"They're quality works," said Kimberly Camp, executive director of the Barnes. "Some would be any other museum's major works, and if we can find a way to effectively use them to further the Barnes mission, then there's no reason we shouldn't do it."
This "lost" art of the Barnes, as Camp calls it, is just a tiny fraction of the Merion gallery's collection. Most of the holdings, and all of the true masterpieces, are already on display in the foundation gallery.
But even this small sliver of the collection is noteworthy. Stored at Ker-Feal, the foundation's Chester County farmstead, is a decorative-arts collection that independent museum consultant Prudence Haines calls spectacular. Hung almost haphazardly throughout the Barnes administrative offices are dozens of important paintings by artists such as Gustave Courbet, Maurice Prendergast, Jules Pascin, Chaim Soutine and William Glackens.
"What was most memorable for me is the wonderful collection of Pascin," said Derek Gillman, dean of the Pennsylvania Academy of the Fine Arts. "It's a collection that would be a major component for any museum, and it's very exciting to see them just hanging around the administrative offices."
The foundation staff has begun only recently to evaluate seriously this unseen side of its collection. No outside scholars have closely studied these paintings at least since founder Albert C. Barnes' death in 1951, so the staff is unsure how the art world will regard these holdings.
"Some of [the works] are incredible and some may not be," Camp said. "But we need them to see the light of day so this evaluation can occur."
Despite the uncertainty, the Barnes' leaders have reached the potentially controversial decision that this "lost" art could help the nearly broke foundation regain its financial footing.
But there are reasons to doubt a "lost" art tour could solve the foundation's significant financial problems.
First, it is unlikely that these lesser holdings would attract the same intense interest that the tour of the Barnes masterpieces did. Because so little is known about these works, it is unclear whether there would be a demand for them.
Several outside experts said they weren't familiar enough with the paintings to gauge potential interest, but Gillman believes there would be at least some, in part because of the Barnes' reputation.
"It was clear from the last tour that anything to do with the Barnes excites interest," Gillman said. "And also, the quality is high. It's not as if what they have is thin."
Second, there is the serious question of whether Barnes would have wanted these holdings to leave their quiet resting places. His indenture, which legally binds the foundation, states that "all the paintings shall remain in exactly the places they are at the time of the death of donor and his said wife." Other provisions in the indenture are designed to prevent works in the collection from being lent to other institutions.
Yet many of the works under consideration were moved from Barnes' home and office shortly after his death. Camp is uncertain whether the "lost" art is part of the "collection" Barnes restricted.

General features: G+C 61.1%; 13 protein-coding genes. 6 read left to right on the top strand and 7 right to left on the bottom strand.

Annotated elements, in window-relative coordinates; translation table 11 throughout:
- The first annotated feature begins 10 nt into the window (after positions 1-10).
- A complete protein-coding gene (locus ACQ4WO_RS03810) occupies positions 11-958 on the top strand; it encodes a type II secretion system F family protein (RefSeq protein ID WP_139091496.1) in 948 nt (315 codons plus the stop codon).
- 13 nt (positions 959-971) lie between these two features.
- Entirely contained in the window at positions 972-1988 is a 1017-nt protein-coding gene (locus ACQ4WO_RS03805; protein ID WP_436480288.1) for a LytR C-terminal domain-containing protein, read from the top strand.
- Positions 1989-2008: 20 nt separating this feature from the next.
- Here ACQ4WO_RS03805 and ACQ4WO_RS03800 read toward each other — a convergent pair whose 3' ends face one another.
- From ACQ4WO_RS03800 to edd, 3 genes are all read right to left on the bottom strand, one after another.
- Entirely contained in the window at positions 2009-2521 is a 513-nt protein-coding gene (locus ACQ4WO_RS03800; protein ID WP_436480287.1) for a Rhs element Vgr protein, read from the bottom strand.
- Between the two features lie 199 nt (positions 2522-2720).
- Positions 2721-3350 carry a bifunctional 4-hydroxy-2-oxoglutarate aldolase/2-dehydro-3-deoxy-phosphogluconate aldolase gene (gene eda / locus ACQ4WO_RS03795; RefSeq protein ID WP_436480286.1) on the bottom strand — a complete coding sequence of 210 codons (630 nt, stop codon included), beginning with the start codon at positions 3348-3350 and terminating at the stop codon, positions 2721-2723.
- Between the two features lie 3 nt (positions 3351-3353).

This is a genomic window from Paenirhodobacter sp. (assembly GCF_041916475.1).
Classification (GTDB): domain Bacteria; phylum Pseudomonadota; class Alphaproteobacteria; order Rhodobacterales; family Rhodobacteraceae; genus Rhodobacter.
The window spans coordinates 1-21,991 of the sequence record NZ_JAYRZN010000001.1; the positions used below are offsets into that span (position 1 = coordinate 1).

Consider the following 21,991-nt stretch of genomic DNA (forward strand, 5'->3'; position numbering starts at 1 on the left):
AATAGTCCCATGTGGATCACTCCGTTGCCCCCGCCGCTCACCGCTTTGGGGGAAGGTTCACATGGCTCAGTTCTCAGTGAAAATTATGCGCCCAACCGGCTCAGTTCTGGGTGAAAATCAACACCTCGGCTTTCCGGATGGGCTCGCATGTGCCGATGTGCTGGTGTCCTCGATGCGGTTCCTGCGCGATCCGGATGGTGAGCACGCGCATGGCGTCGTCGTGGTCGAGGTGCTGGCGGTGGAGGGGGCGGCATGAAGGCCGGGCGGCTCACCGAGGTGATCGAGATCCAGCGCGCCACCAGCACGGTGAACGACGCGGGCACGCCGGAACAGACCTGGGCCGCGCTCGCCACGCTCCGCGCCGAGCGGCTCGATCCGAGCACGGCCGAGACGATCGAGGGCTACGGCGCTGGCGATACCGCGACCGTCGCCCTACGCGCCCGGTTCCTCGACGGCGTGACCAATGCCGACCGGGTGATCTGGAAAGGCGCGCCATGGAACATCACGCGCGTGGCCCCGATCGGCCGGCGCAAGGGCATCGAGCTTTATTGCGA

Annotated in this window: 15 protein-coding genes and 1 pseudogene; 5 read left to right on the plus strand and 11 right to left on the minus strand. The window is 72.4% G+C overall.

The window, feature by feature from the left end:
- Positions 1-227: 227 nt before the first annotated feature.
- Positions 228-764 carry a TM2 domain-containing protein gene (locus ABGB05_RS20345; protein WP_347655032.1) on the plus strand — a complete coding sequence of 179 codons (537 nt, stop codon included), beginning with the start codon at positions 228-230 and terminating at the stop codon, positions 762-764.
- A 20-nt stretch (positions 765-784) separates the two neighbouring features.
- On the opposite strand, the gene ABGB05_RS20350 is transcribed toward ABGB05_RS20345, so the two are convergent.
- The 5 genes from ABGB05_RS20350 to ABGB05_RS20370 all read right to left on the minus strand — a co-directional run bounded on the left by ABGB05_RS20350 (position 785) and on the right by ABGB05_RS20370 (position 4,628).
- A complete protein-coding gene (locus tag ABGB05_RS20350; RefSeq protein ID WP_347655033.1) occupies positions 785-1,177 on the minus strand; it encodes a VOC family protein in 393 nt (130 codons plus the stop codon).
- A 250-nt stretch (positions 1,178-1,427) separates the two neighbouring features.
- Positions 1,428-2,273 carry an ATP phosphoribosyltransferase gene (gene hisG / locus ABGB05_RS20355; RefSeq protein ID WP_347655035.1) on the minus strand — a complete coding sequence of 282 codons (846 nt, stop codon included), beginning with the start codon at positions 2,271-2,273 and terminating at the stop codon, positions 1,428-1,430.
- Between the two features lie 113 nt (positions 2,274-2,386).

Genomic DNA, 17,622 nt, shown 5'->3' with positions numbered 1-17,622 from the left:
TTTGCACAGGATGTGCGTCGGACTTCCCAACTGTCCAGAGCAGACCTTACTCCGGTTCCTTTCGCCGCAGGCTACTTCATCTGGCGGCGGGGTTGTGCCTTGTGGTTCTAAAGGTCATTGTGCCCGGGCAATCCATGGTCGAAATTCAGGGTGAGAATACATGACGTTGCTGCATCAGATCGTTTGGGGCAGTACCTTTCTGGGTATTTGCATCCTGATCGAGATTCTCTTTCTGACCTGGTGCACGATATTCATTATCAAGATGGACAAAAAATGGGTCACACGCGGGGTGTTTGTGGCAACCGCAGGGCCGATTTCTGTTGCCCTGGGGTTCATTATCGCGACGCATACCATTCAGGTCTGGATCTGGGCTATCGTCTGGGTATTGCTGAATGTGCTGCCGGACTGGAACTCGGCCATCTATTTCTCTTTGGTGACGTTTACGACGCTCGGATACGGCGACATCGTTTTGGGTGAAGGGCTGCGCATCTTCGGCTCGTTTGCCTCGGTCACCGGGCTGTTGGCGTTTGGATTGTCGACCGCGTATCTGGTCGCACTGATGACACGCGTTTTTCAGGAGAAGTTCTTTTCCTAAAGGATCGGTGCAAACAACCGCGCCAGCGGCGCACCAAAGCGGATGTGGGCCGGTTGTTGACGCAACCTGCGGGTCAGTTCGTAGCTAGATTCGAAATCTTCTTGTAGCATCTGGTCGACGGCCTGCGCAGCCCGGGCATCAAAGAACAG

Ultimately, that decision would have to be made by the Montgomery County Orphans Court, which has jurisdiction over the Barnes estate. The court permitted the mid-1990s tour, which brought $17 million to the foundation, but as a one-time-only event.
If the Barnes can persuade the court that another exception is warranted, foundation leaders say even a modestly successful tour could help the foundation stave off potential insolvency.
That threat became widely known just last month after a decade of rising costs and expensive litigation drained the Barnes' endowment. The foundation is putting most of its efforts into an $85 million fund-raising campaign announced in September, but officials are also seeking other options, such as the possible tour, to raise Barnes income.
The prospect of learning more about these hidden holdings intrigues outside scholars.
Little is known, for example, about a rare and potentially important 2,700-year-old Greek funeral urn stored below the main gallery. The Barnes collection of colorful painted pottery by French filmmaker Jean Renoir, son of painter Pierre-Auguste Renoir, may be unique.
"It's not like there are 100 Matisses or anything like that, but there is the famous [Giorgio] de Chirico portrait of Barnes himself, and then there's a big Courbet of great distinction hanging on the stairs," said Joseph Rishel, a senior curator at the Philadelphia Museum of Art. "But there is a lot there I know very little about."
There is much the Barnes itself does not know about its holdings. In fact, the foundation is not entirely sure what it owns.
No complete inventory of the Barnes collection has ever been made, much less a detailed catalogue.
Some of the money the foundation seeks in its new fund-raising campaign would be used for a "collections-assessment project," foundation conservator Barbara Buckley said.
The $3 million project would fund a complete inventory, make digital and film images of the entire collection, and provide for a conservation assessment as well as limited scholarship on several unique areas of the collection.
In the meantime, important and valuable holdings are not properly cared for, Camp said.
There is no money to appropriately store or clean the fine Oriental rugs in many of the rooms.
There is no budget to buy even inexpensive desks and chairs, so employees sit on Chippendale chairs and stack books on early-American tables that would be better suited in Independence Hall.
"Given their [the employees'] circumstances, they are as aware as they possibly can be of the things they are literally working around," Haines said. "But it shouldn't be used in offices like this. Anywhere else it would be on display or in storage."
Patrick Kerkstra's e-mail address is email@example.com